Maybe the kids are alright, after all.
One of the great rewards of surviving into one’s middle age or later is the luxury of mocking the next generation for being lazy, feckless, entitled, and whiny; I’m not even going to try to pretend that I haven’t had a wonderful time teeing off on Millennials every chance I get. It’s a time-honored tradition that doubtless goes back to the first australopithecus looking at the second one and muttering, “I could dig up tubers by myself when I was half your age, argh, when will you grow up?” But that doesn’t change the fact that the next generation of kids who are becoming adults right now is absolutely crucial to the future of the Second Amendment. The good news is that there are some very positive signs to be gleaned from recent events…three of them, in fact…that indicate that we Boomers and Gen Xers might be leaving the Bill of Rights in very good hands.
1. This absolute unit, Kendrick Castillo
This young man was only 18 years old and a senior in high school when some bathtub-fart-bubble-biter decided to shoot up Castillo’s school. Kendrick was unarmed, he was no doubt terrified, and yet he still didn’t hesitate. Together with three friends, Castillo tackled the gunman…and although he lost his life in his act of heroism, thanks to his bravery his was the only life lost that day.
I’ve written before that so many mass shooters seem to be in it for the fame and notoriety, and I still believe that. But Castillo’s actions gave me a vision of the future in which would-be mass shooters never get around to trying…because they know damn well that everyone will forget their name before breakfast tomorrow, but the kid who stopped them or slowed them down will be a hero forever.
2. In fact, everyone at Highlands Ranch STEM School (except the two twerps who tried to get famous)
The lefty media loves to mock pro-gun groups when we offer “thoughts and prayers” in the wake of a mass crime committed with a gun. But they’re far more forgiving of anti-gun groups who show up en masse with pre-made placards and their special no-slip dancin’ shoes (so they don’t slip in the still-drying blood and hurt themselves). That’s not really an exaggeration; between the last shot being fired at Virginia Tech in 2007 and the arrival of the Brady Campaign’s press release was about five hours. It was a warm day that day, so the bodies were literally not cold yet when the Bradies decided to start making political hay.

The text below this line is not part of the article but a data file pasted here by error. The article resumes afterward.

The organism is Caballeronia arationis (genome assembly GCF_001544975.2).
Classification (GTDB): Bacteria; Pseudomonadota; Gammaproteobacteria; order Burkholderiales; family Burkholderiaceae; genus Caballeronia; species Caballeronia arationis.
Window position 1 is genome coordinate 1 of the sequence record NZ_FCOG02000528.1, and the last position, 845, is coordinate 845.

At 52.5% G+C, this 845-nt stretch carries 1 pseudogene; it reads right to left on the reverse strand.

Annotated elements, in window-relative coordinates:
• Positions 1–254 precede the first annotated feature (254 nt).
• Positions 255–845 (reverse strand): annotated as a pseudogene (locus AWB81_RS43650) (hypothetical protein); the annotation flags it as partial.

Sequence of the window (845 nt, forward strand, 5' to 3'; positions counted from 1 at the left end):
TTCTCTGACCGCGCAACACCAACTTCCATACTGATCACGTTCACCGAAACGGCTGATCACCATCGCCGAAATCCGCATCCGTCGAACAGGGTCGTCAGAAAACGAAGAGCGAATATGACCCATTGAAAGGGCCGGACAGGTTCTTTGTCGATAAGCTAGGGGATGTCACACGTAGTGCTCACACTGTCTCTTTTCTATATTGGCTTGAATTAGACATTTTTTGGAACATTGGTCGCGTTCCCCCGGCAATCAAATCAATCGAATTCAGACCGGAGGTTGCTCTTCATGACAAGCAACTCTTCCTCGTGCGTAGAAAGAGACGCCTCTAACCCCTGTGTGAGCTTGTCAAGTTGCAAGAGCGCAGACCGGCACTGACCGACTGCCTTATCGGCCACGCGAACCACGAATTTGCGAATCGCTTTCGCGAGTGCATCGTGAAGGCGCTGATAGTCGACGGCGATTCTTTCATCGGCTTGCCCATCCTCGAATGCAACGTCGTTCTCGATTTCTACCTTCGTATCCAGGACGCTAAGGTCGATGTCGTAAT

There’s one group of people who just weren’t having it, though. That would be the other students at Highlands Ranch. When they arrived at what they thought was to be a memorial for Castillo, they instead found a political theater…and they wouldn’t mind being actors in the play, would they? Instead, they walked out. And on their way out, the students shouted at the lefty media that the Bradies had so thoughtfully invited that this was a sham.
3. The thousands upon thousands of kids who are bringing clay games back
You might be saying that clay games never went away, and you’d be right to say so…but the next time you head down to your local trapshooting club, have a look around. Do you see a lot of full heads of brown, blond, and red hair? Or do you see a lot of guys who ain’t as young as they used to be (including yours truly)? The good news–excellent news, in fact–is that over the coming few years you’re going to see a lot more unlined faces, because trapshooting is quickly becoming the fastest-growing high school sport there is. If you take hoplophobic attitudes out of the equation, it makes perfect sense. The shooting sports are considerably safer than the contact sports most young athletes pursue. Injury rates are miniscule, with no worries about a lifetime of cognitive effects thanks to repeated concussions or career-ending injuries.
In fact, high-school trapshooting is now bigger than hockey. In Minnesota. That’s like saying that the Texas high-school football game has been cancelled due to lack of interest.
What’s so heartwarming about this is that the number one way to turn someone who fears firearms into someone who at least acknowledges that we have a right to own them is hands-on experience. So if these high-school clays shooters are just doing this to bulk up their CV and get into college, that’s fine. Once they get into that college, it’s going to be a lot harder for an anti-gun professor to get them to believe some of the stupid things anti-gunners think about guns.
So maybe, just maybe, the kids are alright.
Except for that stupid EDM music, of course. Just noise, is all it is! When will they learn to appreciate real music, like we had in my day?
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